This was in November, 1897. It was not till January, 1898, that bishop Legal made the entry for the land in the bishop's name.

The Galicians that winter went to work getting out the logs for the church, and in April had it partially erected when father Tymkiewicz arrived. Some of these Galicians worked for three winters getting out logs and lumber under this permit, and it was with these logs and this lumber the church edifice was built. The Rev. Father was sent to this country at the instance, as I understand, of the Roman Catholic

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bishop. He was a "Uniate" churchman, in communion with and subject to the Church of Rome and remained with these Galicians as their priest from April till August, 1898. For some reason, doubtless good, his evidence was not given, but the defendants and other members of the congregation gave evidence which was not rebutted that he represented himself to the congregation as an orthodox priest, and told them they should not take anything from the French bishop, that, he, Tymkiewicz, did not belong to the French bishop and that if the people took anything from him he, the priest, would leave them. This it was said he told them every time he held Sunday services. It was during the time he was their priest, and with his full knowledge and concurrence, if not at his direct instance, that the people succeeded in getting the entry made by the coadjutor bishop Legal for the land cancelled and a relinquishment signed by bishop Grandin or the proper officials of the diocese of the lands. This relinquishment was not in evidence either, but it was accepted as satisfactory by the department before issuing the patent to the trustees.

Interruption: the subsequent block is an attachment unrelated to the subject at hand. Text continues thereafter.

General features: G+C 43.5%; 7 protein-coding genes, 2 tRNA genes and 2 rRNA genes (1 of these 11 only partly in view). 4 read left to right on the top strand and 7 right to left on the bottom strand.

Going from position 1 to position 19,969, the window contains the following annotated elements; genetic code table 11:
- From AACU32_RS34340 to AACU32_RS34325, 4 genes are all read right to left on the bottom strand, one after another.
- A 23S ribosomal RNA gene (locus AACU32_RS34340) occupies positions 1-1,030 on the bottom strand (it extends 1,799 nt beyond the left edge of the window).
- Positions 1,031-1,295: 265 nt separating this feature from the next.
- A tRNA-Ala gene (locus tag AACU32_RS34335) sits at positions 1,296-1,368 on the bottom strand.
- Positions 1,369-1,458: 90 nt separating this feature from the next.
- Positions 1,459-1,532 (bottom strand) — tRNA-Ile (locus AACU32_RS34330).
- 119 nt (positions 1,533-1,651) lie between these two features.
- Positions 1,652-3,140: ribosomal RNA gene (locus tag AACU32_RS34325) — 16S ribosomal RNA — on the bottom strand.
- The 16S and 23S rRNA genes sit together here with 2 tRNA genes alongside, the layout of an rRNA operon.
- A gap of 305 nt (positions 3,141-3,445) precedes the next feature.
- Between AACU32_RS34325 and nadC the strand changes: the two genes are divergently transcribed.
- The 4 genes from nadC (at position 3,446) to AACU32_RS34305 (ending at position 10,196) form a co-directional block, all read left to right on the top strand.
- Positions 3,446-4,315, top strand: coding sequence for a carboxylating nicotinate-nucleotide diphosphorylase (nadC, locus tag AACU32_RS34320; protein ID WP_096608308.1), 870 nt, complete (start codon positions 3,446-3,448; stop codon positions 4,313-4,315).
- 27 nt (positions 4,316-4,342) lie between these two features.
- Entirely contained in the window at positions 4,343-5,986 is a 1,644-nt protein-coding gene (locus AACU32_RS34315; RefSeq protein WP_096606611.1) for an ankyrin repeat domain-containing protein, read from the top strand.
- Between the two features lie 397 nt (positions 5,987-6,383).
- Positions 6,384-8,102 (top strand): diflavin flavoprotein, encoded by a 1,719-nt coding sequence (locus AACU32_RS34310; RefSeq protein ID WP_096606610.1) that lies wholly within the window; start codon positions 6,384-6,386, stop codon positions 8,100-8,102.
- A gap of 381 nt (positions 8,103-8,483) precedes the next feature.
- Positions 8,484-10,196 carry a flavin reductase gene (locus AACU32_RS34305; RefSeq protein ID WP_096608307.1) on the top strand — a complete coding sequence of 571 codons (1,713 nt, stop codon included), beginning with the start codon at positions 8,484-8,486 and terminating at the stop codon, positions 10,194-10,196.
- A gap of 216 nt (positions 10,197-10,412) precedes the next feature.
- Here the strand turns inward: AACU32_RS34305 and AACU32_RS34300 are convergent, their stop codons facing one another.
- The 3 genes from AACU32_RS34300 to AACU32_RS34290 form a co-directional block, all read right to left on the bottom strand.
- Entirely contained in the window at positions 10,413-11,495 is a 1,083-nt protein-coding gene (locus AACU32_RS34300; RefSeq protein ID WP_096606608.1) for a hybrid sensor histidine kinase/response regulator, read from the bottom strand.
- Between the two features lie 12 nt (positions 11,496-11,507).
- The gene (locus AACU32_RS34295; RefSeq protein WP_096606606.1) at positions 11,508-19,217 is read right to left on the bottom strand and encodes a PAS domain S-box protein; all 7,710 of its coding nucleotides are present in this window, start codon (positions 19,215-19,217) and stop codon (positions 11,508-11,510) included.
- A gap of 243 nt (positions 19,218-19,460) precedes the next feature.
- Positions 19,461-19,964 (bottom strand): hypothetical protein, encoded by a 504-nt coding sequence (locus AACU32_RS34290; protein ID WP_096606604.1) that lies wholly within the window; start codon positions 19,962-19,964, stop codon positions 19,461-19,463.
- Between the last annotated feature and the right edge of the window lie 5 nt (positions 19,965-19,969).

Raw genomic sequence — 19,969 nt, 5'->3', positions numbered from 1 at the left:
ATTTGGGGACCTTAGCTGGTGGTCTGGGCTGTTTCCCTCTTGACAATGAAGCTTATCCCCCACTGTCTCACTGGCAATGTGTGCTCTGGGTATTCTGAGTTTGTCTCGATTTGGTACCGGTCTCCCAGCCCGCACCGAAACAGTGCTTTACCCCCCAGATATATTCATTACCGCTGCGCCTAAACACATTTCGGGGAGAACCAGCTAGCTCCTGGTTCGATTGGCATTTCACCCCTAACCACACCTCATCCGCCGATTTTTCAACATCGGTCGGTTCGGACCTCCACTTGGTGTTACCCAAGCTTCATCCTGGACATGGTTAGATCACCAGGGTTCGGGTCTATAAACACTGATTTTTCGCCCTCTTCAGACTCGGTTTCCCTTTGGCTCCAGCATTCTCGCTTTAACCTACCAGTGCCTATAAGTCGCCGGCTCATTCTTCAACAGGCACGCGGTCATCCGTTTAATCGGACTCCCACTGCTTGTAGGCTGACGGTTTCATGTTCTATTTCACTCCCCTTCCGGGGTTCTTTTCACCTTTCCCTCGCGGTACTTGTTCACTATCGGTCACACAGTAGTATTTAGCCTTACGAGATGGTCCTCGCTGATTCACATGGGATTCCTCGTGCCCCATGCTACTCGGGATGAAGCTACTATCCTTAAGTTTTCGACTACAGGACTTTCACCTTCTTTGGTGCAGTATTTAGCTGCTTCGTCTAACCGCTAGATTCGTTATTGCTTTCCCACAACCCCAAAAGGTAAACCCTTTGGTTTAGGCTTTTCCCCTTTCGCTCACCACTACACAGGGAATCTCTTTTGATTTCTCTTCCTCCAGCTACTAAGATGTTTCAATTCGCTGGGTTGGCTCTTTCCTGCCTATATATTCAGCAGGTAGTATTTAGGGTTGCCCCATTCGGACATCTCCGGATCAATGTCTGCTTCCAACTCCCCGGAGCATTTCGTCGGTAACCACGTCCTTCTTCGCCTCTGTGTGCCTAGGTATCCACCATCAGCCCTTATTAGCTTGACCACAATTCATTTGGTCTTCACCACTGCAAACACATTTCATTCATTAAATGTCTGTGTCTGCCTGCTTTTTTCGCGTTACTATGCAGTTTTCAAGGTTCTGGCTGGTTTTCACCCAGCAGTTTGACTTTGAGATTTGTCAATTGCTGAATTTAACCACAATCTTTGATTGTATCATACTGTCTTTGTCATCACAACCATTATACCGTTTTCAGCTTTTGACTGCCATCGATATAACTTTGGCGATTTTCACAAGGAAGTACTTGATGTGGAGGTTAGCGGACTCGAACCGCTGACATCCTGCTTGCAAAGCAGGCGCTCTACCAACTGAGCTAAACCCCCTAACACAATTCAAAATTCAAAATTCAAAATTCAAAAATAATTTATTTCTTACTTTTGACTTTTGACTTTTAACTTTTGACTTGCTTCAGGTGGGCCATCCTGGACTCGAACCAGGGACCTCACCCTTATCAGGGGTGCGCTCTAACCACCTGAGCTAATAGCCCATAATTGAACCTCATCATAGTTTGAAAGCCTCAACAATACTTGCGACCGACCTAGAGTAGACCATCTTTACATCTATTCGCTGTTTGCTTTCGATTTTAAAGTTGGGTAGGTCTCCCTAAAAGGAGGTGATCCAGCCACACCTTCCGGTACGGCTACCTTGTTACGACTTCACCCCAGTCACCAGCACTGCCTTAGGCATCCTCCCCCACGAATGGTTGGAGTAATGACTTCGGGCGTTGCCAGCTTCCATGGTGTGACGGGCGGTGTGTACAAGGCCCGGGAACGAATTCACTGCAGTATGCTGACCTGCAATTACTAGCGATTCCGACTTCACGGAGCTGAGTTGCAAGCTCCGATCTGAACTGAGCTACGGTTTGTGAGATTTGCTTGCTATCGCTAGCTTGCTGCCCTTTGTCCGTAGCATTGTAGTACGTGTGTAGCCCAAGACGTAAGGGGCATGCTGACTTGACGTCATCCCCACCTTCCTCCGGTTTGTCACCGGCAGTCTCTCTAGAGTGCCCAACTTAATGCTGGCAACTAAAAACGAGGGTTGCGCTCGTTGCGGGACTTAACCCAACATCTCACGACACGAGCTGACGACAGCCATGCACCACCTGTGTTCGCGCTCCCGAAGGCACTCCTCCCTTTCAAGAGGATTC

When in April or May the members of the congregation learned that the title to the church land had been applied for in the name of the coadjutor bishop Legal, meetings were held and it was determined to get the title back. Bishop Legal himself had gone to Europe, but several visits were made by the defendants and other leaders amongst the Galicians to bishop Grandin or the officials acting for him, with the result that the bishop finally executed the necessary relinquishment.

The formal application by the trustees for a patent was not in evidence, but the letter written by the agent of the department in Edmonton to the secretary

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of the Department of the Interior, Ottawa, was put in by consent, perhaps to avoid necessity of calling the agent. However, the letter is most important as shewing what the intentions, desires and determination of the people of the Star settlement were at its date, 25th May, 1898, when Tymkiewicz was their priest and before, as far as I can gather, there was the slightest dispute or variance between or amongst the members of the congregation. The letter reads:

                                                               Edmonton, 25th May, 1898.

Sir:—

With reference to your file 438627, I beg to enclose herewith what purports to be an assignment from His Lordship Bishop Grandin of L.S. 1 of section 27, 56, 19 W. 4 M.

It appears to have been an error asking for a patent in His Lordship's name. This land is not intended to go to the Catholic Church but to the members of the Greek Catholic Little Russian denomination who are settled in this vicinity.

The trustees for these people are Mikel Polischy, John Polopovisky and Mikel Melnyk.

They were very deeply concerned over the fact it was proposed to hand this land over absolutely to the Roman Catholic Church; they insist on having the entire control in their own hands, and as it is highly desirable to meet their wishes in this connection, I should be glad (if the relinquishment which I herewith enclose is inadequate) if you will be so good as to have an instrument prepared to meet the case.

 I am, Sir, your obedient servant,

 A. D. L.

 The Secretary, Department Interior,

 Ottawa, Ont.